For the last several years the Red Fox Tails have been giving us good-time music that is both danceable and interesting to listen to. The trio of guitar, bass, and drums has been drawing on music from almost every corner of the world, from folk music of the Peruvian Andes to 1970s African pop. They are also fully conversant in the language of surf music and early soul.
But if you were to really pin down their musical heritage, it would be the exotica pop of the 1950s. The band, albeit without the fake bird calls, does more than tip their hats to Martin Denny and Yma Sumac. There is something of a cinematic nature to their music, too. Besides having a compositional structure, the tunes all carry a narrative quality, as though many of them were plucked from B-movie soundtracks from decades past. From tune to tune it’s easy to visualize scenes from old-time spy thrillers, spaghetti westerns, or technicolor costume pageants that told the stories of Ali Baba or Omar Khayyam. Although their roots are in fifties kitsch, there is nothing ironic or tongue-in-cheek about the Tails’ music. There is no hint of smirkiness in any of their tunes.
With their new release, Ornamental Gypsy, the Red Fox Tails have added saxophonist Jean-Paul “JP” Balmat, turning the band into a quartet. His playing adds a whole new dimension to this band. The CD’s 13 instrumentals are inspired, intriguing and worthy of a listen or two by any music lover. I listened to this disk again and again, sinking deeper under its spell each time. It was as though it had me making travel plans to places I’ve never heard of.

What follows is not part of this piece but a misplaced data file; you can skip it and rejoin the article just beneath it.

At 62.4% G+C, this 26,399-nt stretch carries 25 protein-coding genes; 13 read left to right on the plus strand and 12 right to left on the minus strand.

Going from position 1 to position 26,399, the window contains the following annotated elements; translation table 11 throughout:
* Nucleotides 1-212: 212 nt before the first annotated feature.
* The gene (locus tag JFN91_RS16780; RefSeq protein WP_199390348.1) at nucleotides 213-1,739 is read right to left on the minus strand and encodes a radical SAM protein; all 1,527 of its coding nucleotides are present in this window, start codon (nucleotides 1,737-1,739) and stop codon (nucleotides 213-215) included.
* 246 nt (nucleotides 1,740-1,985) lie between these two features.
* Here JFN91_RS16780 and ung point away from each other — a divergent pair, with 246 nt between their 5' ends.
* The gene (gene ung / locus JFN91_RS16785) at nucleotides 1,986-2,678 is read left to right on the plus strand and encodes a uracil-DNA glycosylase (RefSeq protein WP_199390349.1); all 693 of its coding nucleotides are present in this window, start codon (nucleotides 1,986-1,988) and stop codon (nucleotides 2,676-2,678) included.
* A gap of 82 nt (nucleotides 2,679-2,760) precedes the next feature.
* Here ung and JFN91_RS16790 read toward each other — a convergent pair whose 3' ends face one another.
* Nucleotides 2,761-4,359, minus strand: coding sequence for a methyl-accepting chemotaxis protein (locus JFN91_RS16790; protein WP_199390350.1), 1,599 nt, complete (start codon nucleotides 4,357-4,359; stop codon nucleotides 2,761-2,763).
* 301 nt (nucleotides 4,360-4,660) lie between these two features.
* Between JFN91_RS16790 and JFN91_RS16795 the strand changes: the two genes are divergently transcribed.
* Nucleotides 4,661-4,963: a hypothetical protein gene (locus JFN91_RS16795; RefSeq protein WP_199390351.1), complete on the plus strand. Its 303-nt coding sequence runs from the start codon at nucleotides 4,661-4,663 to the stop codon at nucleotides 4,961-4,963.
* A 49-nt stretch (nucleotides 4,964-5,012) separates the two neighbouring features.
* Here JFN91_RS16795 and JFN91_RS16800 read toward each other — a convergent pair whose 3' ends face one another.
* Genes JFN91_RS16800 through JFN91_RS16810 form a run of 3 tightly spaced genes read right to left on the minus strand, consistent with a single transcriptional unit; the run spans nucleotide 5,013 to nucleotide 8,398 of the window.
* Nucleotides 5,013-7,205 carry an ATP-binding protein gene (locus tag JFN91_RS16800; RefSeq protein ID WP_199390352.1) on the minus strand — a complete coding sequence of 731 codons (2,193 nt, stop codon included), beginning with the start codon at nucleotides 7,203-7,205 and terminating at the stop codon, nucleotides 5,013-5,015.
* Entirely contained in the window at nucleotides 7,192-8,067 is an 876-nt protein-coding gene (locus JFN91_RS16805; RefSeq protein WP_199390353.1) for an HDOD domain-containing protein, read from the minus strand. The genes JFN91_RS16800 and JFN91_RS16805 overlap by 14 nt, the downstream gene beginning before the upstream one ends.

I like bass. For me, I want to hear the bass with lots of timbre, full and rich. On this recording, however, it sounds like Jay Reilly turned the treble knob on his bass’s amp down to zero then buried the amp under a pile of mattresses and blankets. Oddly enough, I love the muffled sound. That enigmatic rumbling just adds to the mysterious sound of this recording.
On the other hand, Felipe Benavides receives a more up-front presence with his guitar. The instrument is crunchy and full, as if the guitar went through one of those old tube amps that were made back in the thirties and forties. At times the added reverb and tremolo make the guitar sound as big as the Louisiana Purchase. With the splashy drums of Ron Bocian, the band has a loose feel, one that might make you think of New Orleans. The groove just seems to happen.
Balmat has always been a soulful and inventive player. His solos are what jazz performers strive for: being totally in the moment. He takes the Red Fox Tails to another level, and his roots in jazz and soul add another dimension to this very creative band.